Husayn (603–661)

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HUSAYN (603–661)

Husayn ibn ˓Ali ibn Abi Talib, grandson of the prophet Muhammad, the third Shi˓ite imam, was born according to Sunnis on 6 Ramadan, according to Shi˓a, on 3 Sha˒ban. He was martyred at Karbala at noon on Friday the tenth (˓Ashura˒) of Muharram at the age of fifty-eight in the year 680 C.E. For Shi˓a, Husayn's martyrdom is the paradigmatic story of existential tragedy, of injustice in this world triumphing over justice, of the duty a true Muslim has to sacrifice oneself, to witness for truth and justice as Husayn did, and to shock others into returning to the cause of Islamic social justice, a theme that has come again to political importance in the rhetoric of Iran's Islamic Revolution of 1977 through 1979, but also in Iraq in the aftermath of the overthrow of Saddam Husayn in 2003.

The Importance of the Difference between Sunni and Shi˓a Interpretations

What is at issue in the different understandings of Sunni and Shi˓a is not mere history, but the abstractions from history that compose the mythos or symbolic structure of religious belief. The account of early Islam by Western historians, as well as the Sunni account, is a story of alliances among Bedouin tribes that controlled the trade between the three great agrarian empires of Byzantium, the Sassanians, and Abyssinia. The second caliph, ˓Umar, was the architect of expanding the polity that Muhammad had initiated. He nominated Abu Bakr to succeed Muhammad, then ˓Umar became the second caliph. Conquest proceeded quickly across the Fertile Crescent, Egypt, and Iran. The state was based on the separation of the Arab military garrisons from the conquered populations. ˓Umar's governor in Syria, Mu˓awiya, commanded from Damascus, but elsewhere garrison towns were established: Kufa near Ctesiphon, Basra on the Gulf, Fustat at the head of the Nile delta. A register of Muslims was established so that these garrisons could be paid from the booty of war and revenue from lands conquered. As expansion slowed, this system caused problems under the third caliph, ˓Uthman, who reacted by relying increasingly on his own clansmen, the Umayyads. This provoked further complaints. In an attempt at symbolic unity, ˓Uthman imposed a standardized Qur˒an; this also led to resentment. ˓Ali became a center of opposition to these policies. ˓Uthman was assasinated in 656, and ˓Ali was proclaimed the fourth caliph in an attempt to stabilize the state by using his religious position as imam to strengthen the secular position of amir almu minin. But it did not work: he was assassinated, Mu˓awiya became caliph, and he appointed his son, Yazid, to succeed. The Hejaz refused to recognize Yazid, and Kufa invited Husayn to lead a revolt. It failed, ending with Husayn's death at Karbala.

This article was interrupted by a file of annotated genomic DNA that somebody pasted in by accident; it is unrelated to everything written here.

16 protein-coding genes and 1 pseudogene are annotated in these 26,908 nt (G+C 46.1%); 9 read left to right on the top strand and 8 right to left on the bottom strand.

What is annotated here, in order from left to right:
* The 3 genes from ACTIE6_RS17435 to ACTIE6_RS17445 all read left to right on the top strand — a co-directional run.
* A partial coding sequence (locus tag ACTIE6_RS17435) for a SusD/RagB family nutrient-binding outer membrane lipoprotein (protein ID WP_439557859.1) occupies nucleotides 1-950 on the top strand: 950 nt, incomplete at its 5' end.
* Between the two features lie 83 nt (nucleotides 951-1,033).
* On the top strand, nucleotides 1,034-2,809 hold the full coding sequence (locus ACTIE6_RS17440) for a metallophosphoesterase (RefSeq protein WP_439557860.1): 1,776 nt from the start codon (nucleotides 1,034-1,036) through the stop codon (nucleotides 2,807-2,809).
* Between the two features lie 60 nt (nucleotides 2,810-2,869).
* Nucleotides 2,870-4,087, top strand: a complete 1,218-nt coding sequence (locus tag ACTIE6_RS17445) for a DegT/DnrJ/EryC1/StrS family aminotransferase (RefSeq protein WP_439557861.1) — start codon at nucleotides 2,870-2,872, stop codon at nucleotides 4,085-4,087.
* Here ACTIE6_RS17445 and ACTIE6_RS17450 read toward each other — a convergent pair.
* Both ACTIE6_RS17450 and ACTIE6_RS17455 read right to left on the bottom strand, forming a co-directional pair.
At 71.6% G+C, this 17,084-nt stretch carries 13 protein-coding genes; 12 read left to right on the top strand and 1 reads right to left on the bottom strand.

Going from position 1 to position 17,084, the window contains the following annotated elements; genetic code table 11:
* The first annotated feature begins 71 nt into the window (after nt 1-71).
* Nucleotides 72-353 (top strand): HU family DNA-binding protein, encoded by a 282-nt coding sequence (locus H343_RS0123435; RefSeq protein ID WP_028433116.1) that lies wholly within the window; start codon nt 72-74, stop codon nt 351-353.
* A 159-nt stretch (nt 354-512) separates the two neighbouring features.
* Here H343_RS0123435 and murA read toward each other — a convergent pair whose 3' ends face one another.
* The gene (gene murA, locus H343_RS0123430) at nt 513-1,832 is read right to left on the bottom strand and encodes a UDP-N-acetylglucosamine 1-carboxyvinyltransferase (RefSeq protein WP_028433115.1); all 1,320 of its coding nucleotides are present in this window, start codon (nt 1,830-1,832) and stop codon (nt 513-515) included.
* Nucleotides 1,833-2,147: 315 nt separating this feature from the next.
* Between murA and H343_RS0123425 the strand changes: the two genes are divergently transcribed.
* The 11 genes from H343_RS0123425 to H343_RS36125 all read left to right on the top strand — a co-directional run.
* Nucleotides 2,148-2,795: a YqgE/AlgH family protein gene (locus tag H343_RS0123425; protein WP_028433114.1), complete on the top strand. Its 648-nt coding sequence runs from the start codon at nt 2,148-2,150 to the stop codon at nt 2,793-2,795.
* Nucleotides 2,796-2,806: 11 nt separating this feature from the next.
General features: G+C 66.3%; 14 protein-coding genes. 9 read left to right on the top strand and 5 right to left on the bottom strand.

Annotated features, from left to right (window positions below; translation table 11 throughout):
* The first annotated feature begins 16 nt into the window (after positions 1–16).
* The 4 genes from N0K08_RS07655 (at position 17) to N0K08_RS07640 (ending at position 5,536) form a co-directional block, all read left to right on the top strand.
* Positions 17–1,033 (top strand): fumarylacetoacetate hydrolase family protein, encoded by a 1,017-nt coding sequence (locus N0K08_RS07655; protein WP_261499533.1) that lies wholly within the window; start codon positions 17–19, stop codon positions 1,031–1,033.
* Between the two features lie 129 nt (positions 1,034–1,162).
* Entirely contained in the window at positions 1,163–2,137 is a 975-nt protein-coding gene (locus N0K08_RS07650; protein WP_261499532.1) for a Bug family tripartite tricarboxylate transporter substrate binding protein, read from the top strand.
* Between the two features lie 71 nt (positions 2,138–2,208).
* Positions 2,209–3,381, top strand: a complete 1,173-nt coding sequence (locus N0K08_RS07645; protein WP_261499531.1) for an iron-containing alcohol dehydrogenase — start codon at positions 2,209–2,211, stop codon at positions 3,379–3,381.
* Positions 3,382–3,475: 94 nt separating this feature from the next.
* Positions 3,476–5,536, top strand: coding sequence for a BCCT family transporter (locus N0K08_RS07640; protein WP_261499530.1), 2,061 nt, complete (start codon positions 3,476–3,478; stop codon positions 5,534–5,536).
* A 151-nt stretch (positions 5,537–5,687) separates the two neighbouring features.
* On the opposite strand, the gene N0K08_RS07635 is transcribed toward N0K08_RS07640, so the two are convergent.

This history can be followed in the Shi˓ite version but with quite different nuances, emphases, and meanings: Leadership should have passed from Muhammad to ˓Ali, his cousin and son-in-law, whom the Prophet had adopted as a boy even before Muhammad's first marriage. According to Sunnis succession was elective, and Abu Bakr, the father-in-law of Muhammad's youngest wife, was legitimately elected. But according to Shi˓a this was an usurpation, not just of Muhammad's designation but of the special access to the infallible interpretation of the Qur˒an that passes via the lineage of the twelve imams from ˓Ali to Hasan and Husayn. ˓Ali withdrew into quiet teaching, and also compiled an authoritative edition of the Qur˒an (having been one of the recorders of Muhammad's recitations of revelation), allowing the first three caliphs to show by their actions and legal decisions how imperfect and unfit they were to lead. The story of ˓Ali's martyrdom while praying in Kufa on the 19 Ramadan 661 C.E. provides Shi˓a with a prologue to the central maryrdom of Husayn: ˓Ali's foreknowledge of his death, his generosity toward his assassin, his courage in battle, his knowledge of Islamic law, his humility as an officeholder, and his wisdom as a judge. These are celebrated by Shi˓a. Hasan, ˓Ali's eldest son, who was too weak to wrest the leadership from Mu˒awiya, was poisoned, and Mu˒awiya declared his own son, Yazid, his successor.

Husayn's Martydom at Karbala